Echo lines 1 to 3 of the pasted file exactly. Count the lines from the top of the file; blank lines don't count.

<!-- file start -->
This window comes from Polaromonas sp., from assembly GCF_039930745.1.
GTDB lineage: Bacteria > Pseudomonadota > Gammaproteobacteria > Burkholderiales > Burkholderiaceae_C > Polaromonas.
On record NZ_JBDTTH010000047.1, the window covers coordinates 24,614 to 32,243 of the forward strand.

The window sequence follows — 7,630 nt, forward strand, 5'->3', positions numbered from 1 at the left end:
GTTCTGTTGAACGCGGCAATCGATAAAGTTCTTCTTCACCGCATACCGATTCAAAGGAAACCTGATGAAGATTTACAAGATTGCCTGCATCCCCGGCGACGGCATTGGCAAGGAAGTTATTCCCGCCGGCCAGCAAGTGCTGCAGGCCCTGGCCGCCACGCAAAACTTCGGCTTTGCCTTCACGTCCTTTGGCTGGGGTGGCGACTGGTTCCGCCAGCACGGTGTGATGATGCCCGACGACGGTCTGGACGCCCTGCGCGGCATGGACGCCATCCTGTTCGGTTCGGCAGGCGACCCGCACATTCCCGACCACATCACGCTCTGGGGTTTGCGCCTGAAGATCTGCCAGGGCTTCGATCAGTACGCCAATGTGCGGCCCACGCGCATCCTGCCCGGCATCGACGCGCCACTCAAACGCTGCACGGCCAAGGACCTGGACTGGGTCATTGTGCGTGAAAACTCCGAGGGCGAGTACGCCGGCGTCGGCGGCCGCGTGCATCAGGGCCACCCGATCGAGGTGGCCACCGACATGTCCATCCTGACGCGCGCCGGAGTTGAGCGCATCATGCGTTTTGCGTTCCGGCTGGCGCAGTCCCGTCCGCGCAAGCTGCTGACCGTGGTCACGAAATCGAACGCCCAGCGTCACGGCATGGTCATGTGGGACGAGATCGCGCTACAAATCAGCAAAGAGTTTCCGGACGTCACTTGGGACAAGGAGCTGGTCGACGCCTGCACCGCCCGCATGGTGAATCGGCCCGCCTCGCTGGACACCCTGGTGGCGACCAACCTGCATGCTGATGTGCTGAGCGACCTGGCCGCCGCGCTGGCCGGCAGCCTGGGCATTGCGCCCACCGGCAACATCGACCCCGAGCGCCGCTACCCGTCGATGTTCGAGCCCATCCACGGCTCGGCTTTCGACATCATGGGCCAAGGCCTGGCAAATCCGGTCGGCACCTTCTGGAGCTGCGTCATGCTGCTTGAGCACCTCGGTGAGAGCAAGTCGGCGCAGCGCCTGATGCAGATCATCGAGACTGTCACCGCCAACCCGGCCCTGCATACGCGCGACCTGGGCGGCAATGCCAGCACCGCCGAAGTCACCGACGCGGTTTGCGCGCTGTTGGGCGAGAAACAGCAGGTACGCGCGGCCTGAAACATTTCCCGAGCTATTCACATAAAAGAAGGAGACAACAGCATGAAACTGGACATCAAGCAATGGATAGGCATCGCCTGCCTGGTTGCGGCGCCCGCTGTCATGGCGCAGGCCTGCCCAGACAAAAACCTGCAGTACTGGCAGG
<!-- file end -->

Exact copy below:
This window comes from Polaromonas sp., from assembly GCF_039930745.1.
GTDB lineage: Bacteria > Pseudomonadota > Gammaproteobacteria > Burkholderiales > Burkholderiaceae_C > Polaromonas.
On record NZ_JBDTTH010000047.1, the window covers coordinates 24,614 to 32,243 of the forward strand.